TERRE HAUTE -- Internationally known author and advocate of abolishing capital punishment Sister Helen Prejean, CSJ, will be the keynote speaker for the eighth Human Rights Day program April 14.
Most of the day's events will be offered at the Hulman Student Union Building on the Indiana State University campus. There is no charge to attend or participate in any of the programs.
Prejean will speak at 9:30 a.m., in Dede I and will be available for book signings after her presentation. She is being hosted by the Sisters of Providence of St. Mary-of-the-Woods and the Human Rights Day steering committee.
The theme for this year's program is, "The Right to an Adequate Standard of Living," based on Article 25 of the Universal Declaration of Human Rights.
Prejean is a native of Baton Rouge, La. She joined the Sisters of St. Joseph of Medaille in 1957 and received a bachelor's degree in English and education from St. Mary's Dominican College.
In 1973, she earned a master's degree in religious education from St. Paul's University in Ottawa, Canada.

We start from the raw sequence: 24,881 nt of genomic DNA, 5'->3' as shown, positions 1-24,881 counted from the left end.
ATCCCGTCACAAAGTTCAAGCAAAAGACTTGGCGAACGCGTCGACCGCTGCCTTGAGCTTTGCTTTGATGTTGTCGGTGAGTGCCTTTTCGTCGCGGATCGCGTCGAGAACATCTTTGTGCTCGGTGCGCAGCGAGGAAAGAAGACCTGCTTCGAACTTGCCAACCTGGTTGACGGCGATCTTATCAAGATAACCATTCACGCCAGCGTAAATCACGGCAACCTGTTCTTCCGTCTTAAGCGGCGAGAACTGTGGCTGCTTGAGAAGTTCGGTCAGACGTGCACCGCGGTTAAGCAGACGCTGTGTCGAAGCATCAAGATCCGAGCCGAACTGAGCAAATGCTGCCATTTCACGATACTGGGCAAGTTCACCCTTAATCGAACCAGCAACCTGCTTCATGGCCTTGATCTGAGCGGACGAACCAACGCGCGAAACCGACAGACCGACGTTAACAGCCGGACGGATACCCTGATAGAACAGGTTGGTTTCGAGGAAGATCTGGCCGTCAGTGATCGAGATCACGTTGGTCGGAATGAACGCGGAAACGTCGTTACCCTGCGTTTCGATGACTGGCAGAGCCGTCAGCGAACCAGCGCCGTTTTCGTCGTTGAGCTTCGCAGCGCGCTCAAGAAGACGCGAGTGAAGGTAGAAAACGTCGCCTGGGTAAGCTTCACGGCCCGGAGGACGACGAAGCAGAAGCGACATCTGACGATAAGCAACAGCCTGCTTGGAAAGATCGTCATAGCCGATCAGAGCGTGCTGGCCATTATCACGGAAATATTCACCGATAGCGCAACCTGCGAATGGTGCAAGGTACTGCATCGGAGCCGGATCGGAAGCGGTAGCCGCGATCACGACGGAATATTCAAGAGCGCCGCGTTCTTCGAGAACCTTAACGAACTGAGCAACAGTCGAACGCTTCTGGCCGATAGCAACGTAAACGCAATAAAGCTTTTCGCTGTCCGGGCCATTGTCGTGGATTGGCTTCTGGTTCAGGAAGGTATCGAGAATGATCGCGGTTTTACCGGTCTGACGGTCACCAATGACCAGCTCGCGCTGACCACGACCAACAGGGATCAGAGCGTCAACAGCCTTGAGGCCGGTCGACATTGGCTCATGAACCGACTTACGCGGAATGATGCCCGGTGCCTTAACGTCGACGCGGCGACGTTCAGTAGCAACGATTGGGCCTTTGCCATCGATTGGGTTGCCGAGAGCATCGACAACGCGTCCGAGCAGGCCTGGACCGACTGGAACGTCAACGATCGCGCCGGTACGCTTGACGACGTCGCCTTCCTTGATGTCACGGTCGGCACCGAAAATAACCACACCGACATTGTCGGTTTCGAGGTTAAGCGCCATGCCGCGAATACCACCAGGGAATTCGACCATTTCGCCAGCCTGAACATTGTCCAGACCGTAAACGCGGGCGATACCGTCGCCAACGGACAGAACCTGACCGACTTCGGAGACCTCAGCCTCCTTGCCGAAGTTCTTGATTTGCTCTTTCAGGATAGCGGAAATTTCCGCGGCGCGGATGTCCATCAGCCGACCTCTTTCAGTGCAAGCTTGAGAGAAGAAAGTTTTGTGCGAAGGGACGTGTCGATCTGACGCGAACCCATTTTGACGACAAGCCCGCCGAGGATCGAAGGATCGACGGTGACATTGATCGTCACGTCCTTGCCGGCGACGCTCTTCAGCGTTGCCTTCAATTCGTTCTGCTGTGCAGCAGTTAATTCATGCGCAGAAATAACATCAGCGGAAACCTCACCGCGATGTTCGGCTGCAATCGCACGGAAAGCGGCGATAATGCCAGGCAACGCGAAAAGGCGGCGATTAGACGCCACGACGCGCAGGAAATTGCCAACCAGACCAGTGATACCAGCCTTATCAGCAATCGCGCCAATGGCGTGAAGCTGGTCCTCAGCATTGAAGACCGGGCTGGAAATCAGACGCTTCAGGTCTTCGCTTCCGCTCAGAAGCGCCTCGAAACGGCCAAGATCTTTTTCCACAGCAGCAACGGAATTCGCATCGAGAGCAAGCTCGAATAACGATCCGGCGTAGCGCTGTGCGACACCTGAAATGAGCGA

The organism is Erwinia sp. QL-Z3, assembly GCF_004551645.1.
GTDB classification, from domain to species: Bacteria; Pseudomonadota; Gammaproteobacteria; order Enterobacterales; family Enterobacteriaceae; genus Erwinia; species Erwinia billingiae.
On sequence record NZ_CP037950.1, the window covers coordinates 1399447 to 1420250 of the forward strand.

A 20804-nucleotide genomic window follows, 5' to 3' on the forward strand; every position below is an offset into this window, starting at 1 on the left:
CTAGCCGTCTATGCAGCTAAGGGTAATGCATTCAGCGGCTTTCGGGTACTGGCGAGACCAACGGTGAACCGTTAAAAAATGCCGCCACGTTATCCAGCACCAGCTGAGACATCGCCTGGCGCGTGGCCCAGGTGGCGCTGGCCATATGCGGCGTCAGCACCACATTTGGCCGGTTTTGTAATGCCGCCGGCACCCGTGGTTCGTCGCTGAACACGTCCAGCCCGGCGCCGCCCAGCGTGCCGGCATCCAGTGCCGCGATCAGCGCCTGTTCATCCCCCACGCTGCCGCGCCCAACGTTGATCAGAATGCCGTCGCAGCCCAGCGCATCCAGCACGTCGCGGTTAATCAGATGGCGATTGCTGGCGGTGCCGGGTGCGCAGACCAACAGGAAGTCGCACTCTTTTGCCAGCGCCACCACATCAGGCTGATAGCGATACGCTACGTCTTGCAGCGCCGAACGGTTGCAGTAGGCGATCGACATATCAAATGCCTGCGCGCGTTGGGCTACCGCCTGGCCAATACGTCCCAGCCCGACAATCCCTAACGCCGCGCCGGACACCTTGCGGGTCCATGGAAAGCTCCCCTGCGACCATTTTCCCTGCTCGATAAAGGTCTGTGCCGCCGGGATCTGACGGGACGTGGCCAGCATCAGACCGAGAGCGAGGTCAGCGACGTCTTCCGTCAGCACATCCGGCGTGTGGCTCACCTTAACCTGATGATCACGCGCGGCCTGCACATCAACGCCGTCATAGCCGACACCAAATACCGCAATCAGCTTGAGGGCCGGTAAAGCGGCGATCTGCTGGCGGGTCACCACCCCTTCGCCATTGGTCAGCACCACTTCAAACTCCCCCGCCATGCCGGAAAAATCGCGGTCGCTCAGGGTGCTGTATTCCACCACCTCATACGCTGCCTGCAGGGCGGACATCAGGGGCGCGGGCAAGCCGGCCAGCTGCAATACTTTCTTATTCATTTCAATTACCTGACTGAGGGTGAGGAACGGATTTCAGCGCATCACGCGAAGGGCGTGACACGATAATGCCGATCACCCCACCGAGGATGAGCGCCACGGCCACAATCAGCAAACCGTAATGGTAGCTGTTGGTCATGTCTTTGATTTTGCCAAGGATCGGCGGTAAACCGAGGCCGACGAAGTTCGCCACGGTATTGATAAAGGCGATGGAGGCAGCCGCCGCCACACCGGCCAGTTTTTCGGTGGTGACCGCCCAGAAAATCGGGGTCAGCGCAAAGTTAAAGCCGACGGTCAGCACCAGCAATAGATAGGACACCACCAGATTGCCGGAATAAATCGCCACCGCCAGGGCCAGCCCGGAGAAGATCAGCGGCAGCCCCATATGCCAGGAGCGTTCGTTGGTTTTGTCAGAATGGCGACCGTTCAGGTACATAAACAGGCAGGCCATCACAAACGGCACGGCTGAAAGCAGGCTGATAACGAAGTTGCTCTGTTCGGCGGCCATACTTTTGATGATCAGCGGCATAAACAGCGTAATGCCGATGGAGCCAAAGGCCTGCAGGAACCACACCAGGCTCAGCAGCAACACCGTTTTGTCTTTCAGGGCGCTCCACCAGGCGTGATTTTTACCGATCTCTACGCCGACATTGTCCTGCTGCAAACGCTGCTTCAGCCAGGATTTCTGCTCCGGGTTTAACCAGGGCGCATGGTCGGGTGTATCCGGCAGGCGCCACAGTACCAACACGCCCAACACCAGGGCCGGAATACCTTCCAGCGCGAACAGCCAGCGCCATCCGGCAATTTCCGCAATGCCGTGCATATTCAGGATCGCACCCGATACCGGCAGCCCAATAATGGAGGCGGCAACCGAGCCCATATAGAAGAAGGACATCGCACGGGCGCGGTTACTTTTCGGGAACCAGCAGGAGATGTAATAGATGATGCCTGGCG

She has been the religious education director at St. Frances Cabrini Parish in New Orleans, the formation director for her religious community and has taught junior and senior high school students.
She began her prison ministry in 1981 when she dedicated her life to the poor of New Orleans. While living in the St. Thomas housing project, she became pen pals with Patrick Sonnier, the convicted killer of two teenagers, who was sentenced to die in the electric chair of Louisiana's Angola State Prison.
Upon Sonnier's request, she repeatedly visited him as his spiritual advisor. In doing so, her eyes were opened to the Louisiana execution process. She turned her experiences into a book that not only made the 1994 American Library Associates Notable Book List, but also was nominated for a 1993 Pulitzer Prize. "Dead Man Walking: An Eyewitness Account of the Death Penalty in the United States," was No. 1 on the New York Times Best Seller List for 31 weeks. It also was an international best seller and has been translated into 10 different languages.
In January 1996, the book was developed into a major motion picture starring Susan Sarandon as Sister Helen and Sean Penn as a death row inmate. Produced by Polygram Pictures, the film was directed and written by Tim Robbins. The movie received four Oscar nominations, including Tim Robbins for Best Director, Sean Penn for Best Actor, Susan Sarandon for Best Actress and Bruce Springsteen's 'Dead Man Walking," for Best Song. Sarandon won the award for Best Actress.
The book also was the basis for an opera production in 2000.